Good Time Girls: Sharing local history, sin-and-gin style
Beneath a sky fleeced in the sort of grayish cowl that usually begets the inevitable press of spring rain, a small crowd of people stood assembled at the stoop of the recently defunct Time In Play Caf . Amiably milling about, bodies bent against the minute bluster rolling off the bay. Traipsing up the street, hems of skirts dangerously flapping in the breeze, arrived a pair of ladies. Warmly introducing themselves as Annie Jo and Maggie Pearl, respectively, we were informed that we would shortly be embarking on an hour-long tour of some of Bellingham’s saloon-era historical locations. Turning down Holly Street, braced against wind in the stiff architecture of their corsets, they lead the way.
The pair of ladies in question are the conceiving duo of one of Bellingham’s most interesting and rapidly growing small businesses, the Good Time Girls. Known more commonly by their full names, Sara Holodnick and Marissa McGrath, the Good Time Girls hope to show some of the foundations of Bellingham’s past and invigorate the downtown scene. “Part of our mission… is to just try to do more to bring more people to do more things, downtown,” McGrath stated.
The tours are currently a mile long, starting around Old School Tattoo and ending at the waterfront, Bellingham’s former redlight district. Along the way, all kinds of interesting facts and historical tidbits are dispensed, buoyed on the verbose personas of Annie Jo and Maggie Pearl. The evening is capped off with a drink and a bit of merry making.
The Good Time Girls represent a chance for profound discussion about the history of our bayside community. “Bellingham was built by all kinds of people. Prostitutes and loggers are an important part of that too,” Holodnick said.. With Both Holodnick and McGrath holding degrees in the social sciences, they also see the Good Time Girls as an opportunity to talk about issues related to women, without some of the current political charge.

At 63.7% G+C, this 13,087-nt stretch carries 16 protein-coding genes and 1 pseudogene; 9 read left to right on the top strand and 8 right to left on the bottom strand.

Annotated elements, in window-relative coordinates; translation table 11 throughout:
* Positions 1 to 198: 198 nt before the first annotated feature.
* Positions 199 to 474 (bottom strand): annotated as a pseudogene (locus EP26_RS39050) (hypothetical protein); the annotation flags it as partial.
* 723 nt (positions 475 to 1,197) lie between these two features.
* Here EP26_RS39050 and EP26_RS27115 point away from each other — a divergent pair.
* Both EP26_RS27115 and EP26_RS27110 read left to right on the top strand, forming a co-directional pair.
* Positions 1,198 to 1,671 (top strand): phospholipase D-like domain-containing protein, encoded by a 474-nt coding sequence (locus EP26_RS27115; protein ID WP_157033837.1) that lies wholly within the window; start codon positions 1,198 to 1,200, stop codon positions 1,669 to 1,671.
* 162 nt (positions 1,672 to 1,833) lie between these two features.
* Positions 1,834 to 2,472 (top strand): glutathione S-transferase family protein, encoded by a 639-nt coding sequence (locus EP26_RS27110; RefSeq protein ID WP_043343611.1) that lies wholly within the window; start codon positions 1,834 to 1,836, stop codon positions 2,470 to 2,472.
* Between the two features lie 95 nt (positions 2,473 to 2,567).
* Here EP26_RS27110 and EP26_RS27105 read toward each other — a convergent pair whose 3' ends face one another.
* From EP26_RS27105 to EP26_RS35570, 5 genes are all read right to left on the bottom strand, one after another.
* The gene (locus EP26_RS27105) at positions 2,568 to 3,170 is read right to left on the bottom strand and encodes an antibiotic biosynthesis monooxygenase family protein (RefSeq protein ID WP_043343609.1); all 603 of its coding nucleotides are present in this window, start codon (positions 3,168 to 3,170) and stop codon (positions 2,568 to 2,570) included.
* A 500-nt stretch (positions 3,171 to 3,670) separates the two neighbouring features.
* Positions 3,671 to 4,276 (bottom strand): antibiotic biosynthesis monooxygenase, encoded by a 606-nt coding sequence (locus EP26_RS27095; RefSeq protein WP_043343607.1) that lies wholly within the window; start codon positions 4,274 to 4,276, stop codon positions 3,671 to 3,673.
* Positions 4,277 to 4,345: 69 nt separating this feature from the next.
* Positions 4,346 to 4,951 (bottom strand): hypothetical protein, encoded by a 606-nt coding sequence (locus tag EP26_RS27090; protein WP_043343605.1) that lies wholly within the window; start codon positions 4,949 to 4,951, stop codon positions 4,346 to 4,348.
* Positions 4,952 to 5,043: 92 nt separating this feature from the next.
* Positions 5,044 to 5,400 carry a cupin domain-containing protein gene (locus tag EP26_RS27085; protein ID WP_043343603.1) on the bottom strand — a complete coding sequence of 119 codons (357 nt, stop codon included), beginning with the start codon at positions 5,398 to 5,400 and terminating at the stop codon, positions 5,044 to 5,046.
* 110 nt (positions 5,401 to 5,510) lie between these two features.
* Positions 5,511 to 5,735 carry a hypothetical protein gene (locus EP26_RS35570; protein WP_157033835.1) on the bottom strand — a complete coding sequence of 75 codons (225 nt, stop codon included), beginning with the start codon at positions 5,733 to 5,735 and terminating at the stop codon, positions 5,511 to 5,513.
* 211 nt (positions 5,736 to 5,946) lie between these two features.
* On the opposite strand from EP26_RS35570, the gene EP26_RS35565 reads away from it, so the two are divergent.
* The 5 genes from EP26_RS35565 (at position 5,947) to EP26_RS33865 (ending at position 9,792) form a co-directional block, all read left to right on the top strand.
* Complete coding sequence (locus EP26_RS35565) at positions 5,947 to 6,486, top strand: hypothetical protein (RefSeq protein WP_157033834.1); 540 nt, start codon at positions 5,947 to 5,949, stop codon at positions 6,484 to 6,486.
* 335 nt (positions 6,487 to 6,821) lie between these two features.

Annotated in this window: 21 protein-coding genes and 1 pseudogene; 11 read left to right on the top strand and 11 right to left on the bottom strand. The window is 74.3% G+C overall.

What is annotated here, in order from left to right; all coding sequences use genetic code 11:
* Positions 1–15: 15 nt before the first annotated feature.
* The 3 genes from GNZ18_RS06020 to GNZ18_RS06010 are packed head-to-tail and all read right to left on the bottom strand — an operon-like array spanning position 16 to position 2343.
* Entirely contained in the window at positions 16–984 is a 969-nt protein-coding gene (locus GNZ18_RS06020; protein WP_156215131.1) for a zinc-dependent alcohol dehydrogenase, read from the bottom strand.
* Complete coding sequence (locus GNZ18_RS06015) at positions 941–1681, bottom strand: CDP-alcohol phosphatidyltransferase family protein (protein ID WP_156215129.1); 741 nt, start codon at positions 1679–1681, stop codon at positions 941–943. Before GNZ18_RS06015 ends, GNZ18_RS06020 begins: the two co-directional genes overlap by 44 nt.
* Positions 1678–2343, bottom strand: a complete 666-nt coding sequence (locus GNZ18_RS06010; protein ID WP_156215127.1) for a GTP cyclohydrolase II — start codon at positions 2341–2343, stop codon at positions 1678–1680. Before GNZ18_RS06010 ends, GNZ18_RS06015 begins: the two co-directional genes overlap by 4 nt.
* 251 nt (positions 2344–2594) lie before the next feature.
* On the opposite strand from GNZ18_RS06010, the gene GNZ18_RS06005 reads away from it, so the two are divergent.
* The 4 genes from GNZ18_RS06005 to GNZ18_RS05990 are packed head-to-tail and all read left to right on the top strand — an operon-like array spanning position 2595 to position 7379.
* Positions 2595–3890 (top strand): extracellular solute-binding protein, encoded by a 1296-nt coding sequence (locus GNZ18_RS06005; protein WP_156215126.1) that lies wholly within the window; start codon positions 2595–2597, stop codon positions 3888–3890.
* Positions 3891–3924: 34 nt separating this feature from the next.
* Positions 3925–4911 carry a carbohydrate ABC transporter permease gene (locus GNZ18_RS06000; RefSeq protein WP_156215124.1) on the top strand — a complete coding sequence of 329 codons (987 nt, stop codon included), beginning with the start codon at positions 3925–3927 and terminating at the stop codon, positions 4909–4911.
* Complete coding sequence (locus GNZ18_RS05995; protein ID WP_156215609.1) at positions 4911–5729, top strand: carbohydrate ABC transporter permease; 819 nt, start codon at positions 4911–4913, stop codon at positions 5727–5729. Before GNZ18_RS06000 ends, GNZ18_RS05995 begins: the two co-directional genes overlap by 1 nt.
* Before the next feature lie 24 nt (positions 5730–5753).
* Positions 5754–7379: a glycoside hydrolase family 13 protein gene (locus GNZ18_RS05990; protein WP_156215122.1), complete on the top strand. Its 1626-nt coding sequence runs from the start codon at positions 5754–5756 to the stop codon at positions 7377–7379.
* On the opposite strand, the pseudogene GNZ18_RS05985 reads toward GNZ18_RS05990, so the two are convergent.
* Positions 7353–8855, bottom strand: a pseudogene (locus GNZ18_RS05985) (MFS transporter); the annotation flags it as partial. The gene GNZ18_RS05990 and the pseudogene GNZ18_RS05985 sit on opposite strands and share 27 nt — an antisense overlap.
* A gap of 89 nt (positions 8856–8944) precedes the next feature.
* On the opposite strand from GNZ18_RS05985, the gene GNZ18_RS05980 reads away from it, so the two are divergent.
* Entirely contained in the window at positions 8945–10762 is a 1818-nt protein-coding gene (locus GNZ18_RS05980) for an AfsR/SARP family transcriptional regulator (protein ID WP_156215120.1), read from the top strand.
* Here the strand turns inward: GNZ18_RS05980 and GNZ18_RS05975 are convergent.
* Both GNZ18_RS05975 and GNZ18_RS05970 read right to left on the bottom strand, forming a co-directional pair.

With an increase in tour demand (often times reaching the maximum capacity of 20 guests for their Friday night excursions), the Good Time Girls are expanding both their business and historical scope. Previously covering more information in a single downtown tour, the Good Time Girls will soon make this into two, offering the current downtown expedition and a separate tour centered exclusively in Fairhaven. To accommodate this increased load, Holodnick and McGrath have hired four tour guides. Holodnick and McGrath will mainly cover the Downtown outings, while the newly hired guides will be in charge of the Fairhaven trips.
Even more, though, is planned by the dynamic duo. An all ages tour will begin in mid June, “which will definitely be really interesting but we will not be saying f#!$, or talking about syphilis,” joked McGrath. “There’s tons of interesting stuff you could tell your grandmother, or your niece,” she continued.
Also, while the downtown and Fairhaven outings take place mainly in the fairer seasons of spring and summer, an October tour, aptly named Gore and Lore, will focus on the variously terrible murders and possible hauntings in our city. The hope is to eventually expand this tour to the Fairhaven area as well.
Already working with Hammerhead Coffee, who offer the Good Time Girls’ morning-after brew, the dream is to connect further and deeper with other interested businesses and parties, especially in the downtown area.
Tickets for the tours are available through the online service Brown Paper Tickets. The alternative is showing up and trying your hand at purchasing a ticket at the outset of the guided expedition, however some guests are turned away because of maximum participants. For more information, visit goodtimegirlsbham.com, or their Facebook page at facebook.com/goodtimegirls.